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Home Funerals

In recent years, there has been a growing movement for home funerals; families feel that their involvement with after death care has become too limited and look for more intimate, more connected ways of saying goodbye to their loved ones. Whether you are wondering about a home funeral or have never even considered it, the information below can answer your questions. Our staff is also well-equipped to advise families if a home funeral is desired.

What is a Home Funeral?

“Home Funeral” generally encompasses all after-death care that the deceased receives prior to the actual internment of the body; this may include preparation of the body, a viewing, calling hours or a memorial service. Essentially, the body does not enter into the care of a funeral home and is not embalmed.

Why a Home Funeral?

Planning a funeral is a lengthy and involved process, one that sometimes comes down to cutting costs or spending too much time on aesthetic preparations. Some families feel that it is more worthwhile for them to simply deal with the death on their own terms, with their own hands, while being part of the process from start to finish. A home funeral may offer necessary closure; there is more time to spend with the body of the deceased and no need to fit into limited calling hours or watch from afar as various processes take place. In some cases a home funeral is a great catalyst for healing and acceptance.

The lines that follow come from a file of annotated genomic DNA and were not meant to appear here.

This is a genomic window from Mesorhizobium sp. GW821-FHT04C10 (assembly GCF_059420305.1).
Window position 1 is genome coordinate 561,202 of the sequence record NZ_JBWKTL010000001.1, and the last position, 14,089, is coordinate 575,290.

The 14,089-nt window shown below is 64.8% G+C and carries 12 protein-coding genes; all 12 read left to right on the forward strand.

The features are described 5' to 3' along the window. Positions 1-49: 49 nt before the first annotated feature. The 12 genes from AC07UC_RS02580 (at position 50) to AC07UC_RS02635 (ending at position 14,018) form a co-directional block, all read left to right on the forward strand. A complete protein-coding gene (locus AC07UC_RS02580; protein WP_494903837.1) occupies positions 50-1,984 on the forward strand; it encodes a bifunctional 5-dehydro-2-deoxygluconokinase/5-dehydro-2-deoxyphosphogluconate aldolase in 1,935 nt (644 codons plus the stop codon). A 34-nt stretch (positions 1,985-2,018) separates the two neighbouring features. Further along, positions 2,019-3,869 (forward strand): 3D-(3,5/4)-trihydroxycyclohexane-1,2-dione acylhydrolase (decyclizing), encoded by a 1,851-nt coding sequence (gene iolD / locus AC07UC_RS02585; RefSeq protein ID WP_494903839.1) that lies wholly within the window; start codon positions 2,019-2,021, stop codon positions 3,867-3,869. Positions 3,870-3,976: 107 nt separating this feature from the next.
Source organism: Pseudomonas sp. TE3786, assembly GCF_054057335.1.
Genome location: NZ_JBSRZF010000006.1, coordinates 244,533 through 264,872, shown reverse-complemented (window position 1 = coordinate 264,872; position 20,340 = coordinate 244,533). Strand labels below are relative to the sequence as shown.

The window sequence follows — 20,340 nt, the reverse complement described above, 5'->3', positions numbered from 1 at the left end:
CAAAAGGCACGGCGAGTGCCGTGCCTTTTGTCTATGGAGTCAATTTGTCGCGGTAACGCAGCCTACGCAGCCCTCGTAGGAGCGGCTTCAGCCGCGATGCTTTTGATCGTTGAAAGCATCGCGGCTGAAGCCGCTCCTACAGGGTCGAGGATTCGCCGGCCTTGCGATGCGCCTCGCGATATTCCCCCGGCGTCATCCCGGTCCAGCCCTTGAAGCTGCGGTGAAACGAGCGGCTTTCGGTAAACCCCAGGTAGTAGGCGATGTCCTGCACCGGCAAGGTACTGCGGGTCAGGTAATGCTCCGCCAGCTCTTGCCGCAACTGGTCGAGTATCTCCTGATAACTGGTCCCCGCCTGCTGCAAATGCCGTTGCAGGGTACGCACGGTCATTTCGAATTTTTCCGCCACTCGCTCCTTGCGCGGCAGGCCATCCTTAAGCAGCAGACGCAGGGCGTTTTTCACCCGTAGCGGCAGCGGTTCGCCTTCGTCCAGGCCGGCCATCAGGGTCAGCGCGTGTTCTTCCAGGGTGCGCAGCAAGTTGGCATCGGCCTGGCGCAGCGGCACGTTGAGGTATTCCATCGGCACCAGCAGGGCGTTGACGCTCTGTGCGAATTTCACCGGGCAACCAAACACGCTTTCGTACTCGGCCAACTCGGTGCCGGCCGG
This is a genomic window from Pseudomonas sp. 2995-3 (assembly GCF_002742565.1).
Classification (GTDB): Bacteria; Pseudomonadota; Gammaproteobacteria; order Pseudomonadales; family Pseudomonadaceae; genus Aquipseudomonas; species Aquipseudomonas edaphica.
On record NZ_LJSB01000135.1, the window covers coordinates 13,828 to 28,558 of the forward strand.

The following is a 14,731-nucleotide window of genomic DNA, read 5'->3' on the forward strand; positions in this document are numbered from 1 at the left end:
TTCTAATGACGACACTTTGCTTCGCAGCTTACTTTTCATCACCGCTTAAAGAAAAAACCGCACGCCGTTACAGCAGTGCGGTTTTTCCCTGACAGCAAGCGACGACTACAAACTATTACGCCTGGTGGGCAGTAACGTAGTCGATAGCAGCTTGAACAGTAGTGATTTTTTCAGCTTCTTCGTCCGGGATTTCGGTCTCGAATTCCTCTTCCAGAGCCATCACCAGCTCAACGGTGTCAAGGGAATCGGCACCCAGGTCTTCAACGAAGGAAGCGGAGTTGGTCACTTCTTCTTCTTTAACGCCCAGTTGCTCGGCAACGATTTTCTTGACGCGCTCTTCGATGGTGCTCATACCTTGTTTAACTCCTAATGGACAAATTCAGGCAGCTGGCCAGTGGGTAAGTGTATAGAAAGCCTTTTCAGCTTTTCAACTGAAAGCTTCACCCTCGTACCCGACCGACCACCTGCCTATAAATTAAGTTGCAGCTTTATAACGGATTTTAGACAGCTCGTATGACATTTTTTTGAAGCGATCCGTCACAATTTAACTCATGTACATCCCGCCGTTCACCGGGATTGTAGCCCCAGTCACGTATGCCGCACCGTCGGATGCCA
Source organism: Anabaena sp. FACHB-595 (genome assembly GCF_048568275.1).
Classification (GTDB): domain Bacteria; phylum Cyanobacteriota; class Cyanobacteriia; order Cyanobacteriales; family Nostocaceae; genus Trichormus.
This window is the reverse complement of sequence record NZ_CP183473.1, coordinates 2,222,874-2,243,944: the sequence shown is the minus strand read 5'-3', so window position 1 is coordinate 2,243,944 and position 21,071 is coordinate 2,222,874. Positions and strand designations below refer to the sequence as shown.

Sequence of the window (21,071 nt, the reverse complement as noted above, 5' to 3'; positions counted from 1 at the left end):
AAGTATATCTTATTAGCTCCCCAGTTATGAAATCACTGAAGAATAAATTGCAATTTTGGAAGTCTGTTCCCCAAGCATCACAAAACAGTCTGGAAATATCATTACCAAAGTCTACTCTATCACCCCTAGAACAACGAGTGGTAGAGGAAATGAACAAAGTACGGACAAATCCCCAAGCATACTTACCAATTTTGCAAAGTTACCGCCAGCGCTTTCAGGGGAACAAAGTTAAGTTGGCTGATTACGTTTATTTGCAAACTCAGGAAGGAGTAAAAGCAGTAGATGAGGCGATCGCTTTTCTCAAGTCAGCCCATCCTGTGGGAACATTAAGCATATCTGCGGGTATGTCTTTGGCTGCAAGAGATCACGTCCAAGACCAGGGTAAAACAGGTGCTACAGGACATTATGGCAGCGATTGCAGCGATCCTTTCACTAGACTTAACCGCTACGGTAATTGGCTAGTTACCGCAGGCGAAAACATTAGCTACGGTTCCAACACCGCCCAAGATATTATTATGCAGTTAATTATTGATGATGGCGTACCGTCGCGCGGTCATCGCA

What You Need to Know

If you believe a home funeral may be the right choice for you, there are a few important points to consider:

  • You must be comfortable with handling a dead body: this includes anticipating any cosmetic or functional problems (i.e. removing a feeding tube, keeping the body at the right temperature etc.)
  • You will need to decide how to ultimately put your loved one to rest: will you want to cremate the body? Will you buy or create your own casket? Where will the final resting place be? Will you need transportation? Consider all of these questions carefully and understand the logistical and financial implications of your choice.
  • You must understand your state’s laws on the matter: regulations and laws around home funerals vary greatly depending on the state. In New Hampshire, it is not necessary to involve a funeral director in every step of the process, however you will need to apply for a death certificate. The way in which you are planning to inter the deceased may also require some research—for example, if you prefer to bury your loved one in a shroud rather than a casket, you will need to find a cemetery that will allow you to do so.

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